No Age take their name from a compilation released on legendary hardcore label SST. It is a phrase that suggests a punkish desire to not be associated with any particular time, a desire to step outside any perceived lineage, as well as a sly nod to the short-lived New York-based No Wave scene. However, Nouns, No Age’s first album proper after last year’s EP and singles collection, Weirdo Rippers, is a record steeped in the history of the last 30 years of alternative guitar music. What is astonishing is just how much of it they manage to pack into the album’s giddily explosive 30 minutes. What is even more astonishing is the fact that they generate such an intense and heady din (think early hardcore played by My Bloody Valentine with a bit of help from Hüsker Dü) when you consider that there are only two of them: (the splendidly monickered) guitarist/vocalist Randy Randall and drummer/vocalist Dean Spunt—a fact I kept having to remind myself of as the music crashed out of the speakers.
Already touted by the mainstream US media, who can’t resist the allure of any nascent local scene (No Age are one of a number of bands operating out of LA live “performance” space the Smell), for their initial collection, Nouns finds the duo making great strides in terms of loops, effects pedals, and studio techniques. Though the songs transmit the energy of the live experience, they are slathered in rich fuzzy waves of distortion, a layering effect which means there is always a tremendous amount going on. “Things I Did When I Was Dead”, for example, carries a throbbing percussive loop over layers of acoustic guitar and what sounds like a sample from Bernard Herrman’s Psycho score, to which they add slightly processed vocals that recall the Butthole Surfers’ eerie cover version of Donovan’s “Hurdy Gurdy Man”. “Miner” seems to derive its tempo from a sample of the workings of an enormous piece of industrial machinery.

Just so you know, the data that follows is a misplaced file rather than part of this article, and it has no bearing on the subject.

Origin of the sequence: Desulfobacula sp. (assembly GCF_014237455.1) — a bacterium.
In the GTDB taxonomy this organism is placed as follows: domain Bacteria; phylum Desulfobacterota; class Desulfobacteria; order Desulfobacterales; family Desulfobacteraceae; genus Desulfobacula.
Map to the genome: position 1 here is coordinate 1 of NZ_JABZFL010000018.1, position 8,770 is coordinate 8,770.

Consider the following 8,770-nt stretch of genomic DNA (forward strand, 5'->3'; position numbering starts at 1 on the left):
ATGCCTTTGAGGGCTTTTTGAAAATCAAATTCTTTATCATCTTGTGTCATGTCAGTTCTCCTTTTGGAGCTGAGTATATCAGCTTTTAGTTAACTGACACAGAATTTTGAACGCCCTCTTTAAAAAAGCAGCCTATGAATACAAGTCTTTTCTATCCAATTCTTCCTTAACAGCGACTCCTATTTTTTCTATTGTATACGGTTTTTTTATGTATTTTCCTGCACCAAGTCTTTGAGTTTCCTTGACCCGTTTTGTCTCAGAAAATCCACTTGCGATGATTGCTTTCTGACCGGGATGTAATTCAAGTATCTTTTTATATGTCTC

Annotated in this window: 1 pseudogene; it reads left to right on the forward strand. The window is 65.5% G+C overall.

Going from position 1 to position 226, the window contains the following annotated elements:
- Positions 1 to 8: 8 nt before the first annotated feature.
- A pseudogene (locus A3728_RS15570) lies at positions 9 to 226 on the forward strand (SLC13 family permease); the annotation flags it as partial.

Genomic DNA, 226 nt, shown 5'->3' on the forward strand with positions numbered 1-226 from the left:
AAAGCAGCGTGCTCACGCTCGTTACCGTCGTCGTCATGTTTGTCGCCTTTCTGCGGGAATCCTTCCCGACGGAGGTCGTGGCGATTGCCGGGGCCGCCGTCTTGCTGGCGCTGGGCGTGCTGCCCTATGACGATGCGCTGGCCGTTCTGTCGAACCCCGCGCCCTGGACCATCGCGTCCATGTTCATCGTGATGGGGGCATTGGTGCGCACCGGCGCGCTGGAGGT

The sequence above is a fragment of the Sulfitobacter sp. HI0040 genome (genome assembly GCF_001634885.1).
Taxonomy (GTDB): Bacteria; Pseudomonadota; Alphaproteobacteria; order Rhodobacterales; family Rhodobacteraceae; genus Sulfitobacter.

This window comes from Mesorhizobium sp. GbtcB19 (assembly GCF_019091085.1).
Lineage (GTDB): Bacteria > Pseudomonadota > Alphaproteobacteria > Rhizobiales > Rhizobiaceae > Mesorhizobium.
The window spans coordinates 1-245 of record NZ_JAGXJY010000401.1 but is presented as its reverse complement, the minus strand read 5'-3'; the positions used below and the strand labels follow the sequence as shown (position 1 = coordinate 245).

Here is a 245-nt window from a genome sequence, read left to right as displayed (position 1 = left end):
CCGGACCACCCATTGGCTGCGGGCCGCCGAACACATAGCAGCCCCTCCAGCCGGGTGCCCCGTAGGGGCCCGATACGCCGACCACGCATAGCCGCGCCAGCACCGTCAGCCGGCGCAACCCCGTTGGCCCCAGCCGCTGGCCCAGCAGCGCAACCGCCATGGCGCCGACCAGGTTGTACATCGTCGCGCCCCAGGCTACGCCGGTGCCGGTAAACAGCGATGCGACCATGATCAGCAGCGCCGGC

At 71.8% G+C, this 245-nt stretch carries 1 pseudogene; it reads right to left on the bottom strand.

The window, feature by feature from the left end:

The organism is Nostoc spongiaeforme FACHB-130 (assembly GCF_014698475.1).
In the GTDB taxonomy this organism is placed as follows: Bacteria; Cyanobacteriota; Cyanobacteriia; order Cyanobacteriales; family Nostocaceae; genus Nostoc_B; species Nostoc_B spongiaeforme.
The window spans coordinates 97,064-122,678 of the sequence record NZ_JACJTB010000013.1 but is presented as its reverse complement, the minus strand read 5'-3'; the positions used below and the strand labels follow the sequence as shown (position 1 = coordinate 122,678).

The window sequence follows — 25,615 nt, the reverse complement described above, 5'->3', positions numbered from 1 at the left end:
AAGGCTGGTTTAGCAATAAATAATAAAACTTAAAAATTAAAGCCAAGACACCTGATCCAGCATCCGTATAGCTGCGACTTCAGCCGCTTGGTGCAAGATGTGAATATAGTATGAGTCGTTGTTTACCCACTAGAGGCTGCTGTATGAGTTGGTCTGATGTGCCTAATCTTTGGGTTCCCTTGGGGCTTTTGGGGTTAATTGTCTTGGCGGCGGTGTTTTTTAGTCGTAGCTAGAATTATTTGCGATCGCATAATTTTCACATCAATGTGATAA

They may have their roots in the skate-punk scene, but there is an experimental drive apparent here which seems to be taking them in the direction of becoming a more concise, sample-deploying cousin of Sonic Youth. “Impossible Bouquet” is a slab of ambient, effects-heavy guitar drone. Wordless and drumless, it’s also a brief paean to the possibilities of guitar chords strummed, looped, and distorted over and over until they become almost hypnotic. This is not something to listen to but something to get lost in. At two minutes long, this idea never outstays its welcome. The same goes for the slightly more sinister Albini-esque chainsaw guitar sounds of “Errand Boy” and the dreamy narcotic haze of “Keechie”, which wouldn’t sound out of place on one of Dave Pajo’s Papa M. albums.
Such is the energy apparent on some of the album’s more high-octane tracks, though Nouns at times feels like a physical workout for the two of them as much as a listening experience for the audience. “Sleeper Hold”, “Cappo”, and “Miner” feature Spunt smashing away at his drums like a wind-up toy that’s gone berserk while Randall thrashes furiously, David Gedge-style at his guitar. The breathlessness of all this frantic activity is apparent in their voices, which struggle to emerge from the squall, resembling the sound of people singing while spinning around in a hurricane. This frenetic quality actually enhances the feel of the record: it would have been easy to equalise all the sound levels but it’s much more compelling to hear the component parts all struggling to make themselves heard.
As the 12 songs pass by in 31 minutes, the overall effect is nothing short of exhilarating. While their musical antecedents are clearly apparent, at no stage does Nouns feel in any way derivative or familiar. Despite the occasional bout of lyrical nihilism, it mostly sounds like two people having about as much fun as is possible with a guitar, drums, and some studio effects. No Age provide a brash, gutsy antidote to much of the wan, colorless conservatism that passes for alternative music these days. It doesn’t happen very often, but this time it would seem that all the hype is entirely justified.
// Notes from the Road
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